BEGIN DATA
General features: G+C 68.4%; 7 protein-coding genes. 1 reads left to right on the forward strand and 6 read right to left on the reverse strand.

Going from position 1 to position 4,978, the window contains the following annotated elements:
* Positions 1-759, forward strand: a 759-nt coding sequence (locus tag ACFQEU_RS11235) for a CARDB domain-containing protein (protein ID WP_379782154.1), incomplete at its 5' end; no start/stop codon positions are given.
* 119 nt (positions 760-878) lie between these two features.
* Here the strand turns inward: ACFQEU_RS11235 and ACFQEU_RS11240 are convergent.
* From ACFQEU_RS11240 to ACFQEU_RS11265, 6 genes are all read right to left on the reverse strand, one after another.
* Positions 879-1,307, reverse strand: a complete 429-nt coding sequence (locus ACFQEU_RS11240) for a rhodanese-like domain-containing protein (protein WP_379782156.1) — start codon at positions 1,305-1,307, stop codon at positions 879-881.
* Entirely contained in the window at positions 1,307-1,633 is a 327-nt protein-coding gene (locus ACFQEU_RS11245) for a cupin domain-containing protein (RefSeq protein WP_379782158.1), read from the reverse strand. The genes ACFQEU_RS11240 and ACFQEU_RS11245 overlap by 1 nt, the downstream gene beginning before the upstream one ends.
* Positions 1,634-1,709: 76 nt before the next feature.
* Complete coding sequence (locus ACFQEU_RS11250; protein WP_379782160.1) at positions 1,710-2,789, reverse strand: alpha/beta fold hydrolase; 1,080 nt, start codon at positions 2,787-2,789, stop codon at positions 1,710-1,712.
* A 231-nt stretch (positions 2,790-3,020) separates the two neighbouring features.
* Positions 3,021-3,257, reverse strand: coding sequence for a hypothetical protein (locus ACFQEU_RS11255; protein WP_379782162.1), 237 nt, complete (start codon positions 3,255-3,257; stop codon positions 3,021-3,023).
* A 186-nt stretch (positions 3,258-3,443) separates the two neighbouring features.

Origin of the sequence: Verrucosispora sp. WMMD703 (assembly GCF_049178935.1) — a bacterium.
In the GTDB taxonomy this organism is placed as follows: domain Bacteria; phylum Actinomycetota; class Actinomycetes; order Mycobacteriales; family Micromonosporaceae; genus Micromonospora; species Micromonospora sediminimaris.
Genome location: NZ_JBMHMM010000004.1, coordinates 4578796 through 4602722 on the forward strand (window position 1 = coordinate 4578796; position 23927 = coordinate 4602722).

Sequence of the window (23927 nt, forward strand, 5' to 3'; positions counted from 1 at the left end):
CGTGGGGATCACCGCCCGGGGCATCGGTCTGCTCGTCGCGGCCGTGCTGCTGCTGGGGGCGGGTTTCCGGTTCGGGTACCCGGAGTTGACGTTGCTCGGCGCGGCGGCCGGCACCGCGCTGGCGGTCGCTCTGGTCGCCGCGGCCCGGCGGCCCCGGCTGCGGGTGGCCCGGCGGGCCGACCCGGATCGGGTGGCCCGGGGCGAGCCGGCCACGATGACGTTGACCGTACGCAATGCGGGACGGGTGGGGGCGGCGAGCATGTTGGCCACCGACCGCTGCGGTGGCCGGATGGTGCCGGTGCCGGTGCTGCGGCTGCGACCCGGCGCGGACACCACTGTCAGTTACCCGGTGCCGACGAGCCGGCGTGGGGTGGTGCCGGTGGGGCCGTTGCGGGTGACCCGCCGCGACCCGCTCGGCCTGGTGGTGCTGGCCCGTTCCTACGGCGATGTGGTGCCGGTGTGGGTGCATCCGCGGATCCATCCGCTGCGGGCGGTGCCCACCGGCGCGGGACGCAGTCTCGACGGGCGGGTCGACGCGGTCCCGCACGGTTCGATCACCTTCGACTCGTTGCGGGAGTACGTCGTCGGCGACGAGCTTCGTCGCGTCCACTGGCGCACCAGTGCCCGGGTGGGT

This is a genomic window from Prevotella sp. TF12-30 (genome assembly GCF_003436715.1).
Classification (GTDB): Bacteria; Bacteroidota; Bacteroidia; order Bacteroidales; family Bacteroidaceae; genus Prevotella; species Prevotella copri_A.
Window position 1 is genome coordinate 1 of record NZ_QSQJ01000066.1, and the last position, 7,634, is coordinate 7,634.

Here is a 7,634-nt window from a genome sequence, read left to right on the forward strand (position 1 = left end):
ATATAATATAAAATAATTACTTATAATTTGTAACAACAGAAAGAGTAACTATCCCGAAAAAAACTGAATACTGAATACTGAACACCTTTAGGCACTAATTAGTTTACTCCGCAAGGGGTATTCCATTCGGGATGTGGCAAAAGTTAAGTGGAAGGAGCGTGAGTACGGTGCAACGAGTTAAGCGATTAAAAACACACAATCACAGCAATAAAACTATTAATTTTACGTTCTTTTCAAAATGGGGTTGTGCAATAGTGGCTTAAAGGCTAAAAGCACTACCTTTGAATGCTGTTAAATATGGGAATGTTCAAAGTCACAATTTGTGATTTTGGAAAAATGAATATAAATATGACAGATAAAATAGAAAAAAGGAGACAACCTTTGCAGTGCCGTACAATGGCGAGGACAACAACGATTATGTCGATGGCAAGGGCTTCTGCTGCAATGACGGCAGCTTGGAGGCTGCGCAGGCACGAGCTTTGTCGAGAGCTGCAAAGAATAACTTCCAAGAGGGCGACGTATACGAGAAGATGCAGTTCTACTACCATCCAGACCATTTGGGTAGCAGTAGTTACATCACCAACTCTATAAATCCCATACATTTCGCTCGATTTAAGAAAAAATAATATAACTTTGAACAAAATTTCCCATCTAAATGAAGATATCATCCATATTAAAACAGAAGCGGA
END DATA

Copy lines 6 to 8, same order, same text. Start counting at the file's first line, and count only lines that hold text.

* From ACFQEU_RS11240 to ACFQEU_RS11265, 6 genes are all read right to left on the reverse strand, one after another.
* Positions 879-1,307, reverse strand: a complete 429-nt coding sequence (locus ACFQEU_RS11240) for a rhodanese-like domain-containing protein (protein WP_379782156.1) — start codon at positions 1,305-1,307, stop codon at positions 879-881.
* Entirely contained in the window at positions 1,307-1,633 is a 327-nt protein-coding gene (locus ACFQEU_RS11245) for a cupin domain-containing protein (RefSeq protein WP_379782158.1), read from the reverse strand. The genes ACFQEU_RS11240 and ACFQEU_RS11245 overlap by 1 nt, the downstream gene beginning before the upstream one ends.